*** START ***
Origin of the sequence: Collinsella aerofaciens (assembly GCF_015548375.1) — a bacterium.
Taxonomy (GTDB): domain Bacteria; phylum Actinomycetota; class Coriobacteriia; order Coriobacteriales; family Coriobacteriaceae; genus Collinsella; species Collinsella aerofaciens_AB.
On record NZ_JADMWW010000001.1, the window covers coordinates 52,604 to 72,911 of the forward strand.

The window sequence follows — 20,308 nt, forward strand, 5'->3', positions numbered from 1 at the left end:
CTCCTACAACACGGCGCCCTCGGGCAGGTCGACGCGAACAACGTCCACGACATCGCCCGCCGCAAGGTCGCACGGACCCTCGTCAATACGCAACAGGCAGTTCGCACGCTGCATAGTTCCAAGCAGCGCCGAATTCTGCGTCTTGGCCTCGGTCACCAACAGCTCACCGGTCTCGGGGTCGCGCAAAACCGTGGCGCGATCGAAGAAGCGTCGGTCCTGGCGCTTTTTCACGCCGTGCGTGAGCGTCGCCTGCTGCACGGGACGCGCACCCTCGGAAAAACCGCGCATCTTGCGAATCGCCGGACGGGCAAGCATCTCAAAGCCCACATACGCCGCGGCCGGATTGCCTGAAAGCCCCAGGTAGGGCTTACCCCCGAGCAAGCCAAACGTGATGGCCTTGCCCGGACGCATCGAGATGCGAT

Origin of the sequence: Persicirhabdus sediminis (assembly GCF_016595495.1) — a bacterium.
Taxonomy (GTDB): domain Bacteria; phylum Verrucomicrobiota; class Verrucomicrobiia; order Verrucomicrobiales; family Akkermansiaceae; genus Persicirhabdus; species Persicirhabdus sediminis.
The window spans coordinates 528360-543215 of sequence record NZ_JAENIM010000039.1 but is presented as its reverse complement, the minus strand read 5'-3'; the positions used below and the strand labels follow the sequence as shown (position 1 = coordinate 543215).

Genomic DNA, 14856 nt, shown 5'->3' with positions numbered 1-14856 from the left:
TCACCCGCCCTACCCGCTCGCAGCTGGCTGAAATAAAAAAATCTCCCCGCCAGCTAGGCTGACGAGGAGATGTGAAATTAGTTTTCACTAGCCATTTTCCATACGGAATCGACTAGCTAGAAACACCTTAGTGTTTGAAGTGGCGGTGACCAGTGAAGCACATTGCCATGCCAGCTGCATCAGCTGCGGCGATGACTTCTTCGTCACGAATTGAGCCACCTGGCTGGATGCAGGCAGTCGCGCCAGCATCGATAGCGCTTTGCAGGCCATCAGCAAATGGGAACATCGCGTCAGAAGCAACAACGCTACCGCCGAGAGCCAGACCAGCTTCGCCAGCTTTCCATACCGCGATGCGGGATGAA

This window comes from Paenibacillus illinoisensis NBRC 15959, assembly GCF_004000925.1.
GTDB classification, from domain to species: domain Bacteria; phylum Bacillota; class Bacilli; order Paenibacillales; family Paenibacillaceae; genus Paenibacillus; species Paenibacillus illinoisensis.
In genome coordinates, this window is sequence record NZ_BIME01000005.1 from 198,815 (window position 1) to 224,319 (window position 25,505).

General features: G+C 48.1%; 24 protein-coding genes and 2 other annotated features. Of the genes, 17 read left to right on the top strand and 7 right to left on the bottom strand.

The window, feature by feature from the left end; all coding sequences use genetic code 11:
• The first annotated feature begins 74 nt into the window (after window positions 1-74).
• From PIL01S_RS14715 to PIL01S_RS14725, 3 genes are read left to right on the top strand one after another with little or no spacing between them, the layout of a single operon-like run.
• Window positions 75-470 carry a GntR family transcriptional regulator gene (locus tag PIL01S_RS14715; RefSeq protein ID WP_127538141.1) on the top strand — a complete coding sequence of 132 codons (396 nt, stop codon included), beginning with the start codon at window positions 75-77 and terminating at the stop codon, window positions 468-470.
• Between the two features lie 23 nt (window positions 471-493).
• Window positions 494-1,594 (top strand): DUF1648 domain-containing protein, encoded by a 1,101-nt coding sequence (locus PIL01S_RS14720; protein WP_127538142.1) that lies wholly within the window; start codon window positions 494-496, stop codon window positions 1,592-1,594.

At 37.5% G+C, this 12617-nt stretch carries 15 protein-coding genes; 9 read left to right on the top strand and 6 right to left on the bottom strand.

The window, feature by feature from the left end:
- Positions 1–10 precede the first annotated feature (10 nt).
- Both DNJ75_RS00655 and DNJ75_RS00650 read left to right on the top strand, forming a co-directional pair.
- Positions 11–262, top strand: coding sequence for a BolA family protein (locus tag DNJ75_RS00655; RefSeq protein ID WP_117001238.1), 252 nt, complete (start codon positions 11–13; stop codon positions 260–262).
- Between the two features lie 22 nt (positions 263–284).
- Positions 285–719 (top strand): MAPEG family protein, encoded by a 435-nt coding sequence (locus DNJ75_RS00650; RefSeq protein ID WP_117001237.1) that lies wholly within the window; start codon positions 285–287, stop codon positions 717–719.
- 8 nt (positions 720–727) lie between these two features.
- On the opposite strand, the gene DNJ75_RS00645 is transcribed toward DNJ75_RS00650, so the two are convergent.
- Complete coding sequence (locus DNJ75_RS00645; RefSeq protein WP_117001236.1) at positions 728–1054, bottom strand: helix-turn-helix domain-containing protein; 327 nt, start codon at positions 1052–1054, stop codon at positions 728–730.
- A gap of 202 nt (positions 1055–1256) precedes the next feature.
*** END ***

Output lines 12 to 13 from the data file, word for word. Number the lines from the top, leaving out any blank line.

GTDB classification, from domain to species: domain Bacteria; phylum Bacillota; class Bacilli; order Paenibacillales; family Paenibacillaceae; genus Paenibacillus; species Paenibacillus illinoisensis.
In genome coordinates, this window is sequence record NZ_BIME01000005.1 from 198,815 (window position 1) to 224,319 (window position 25,505).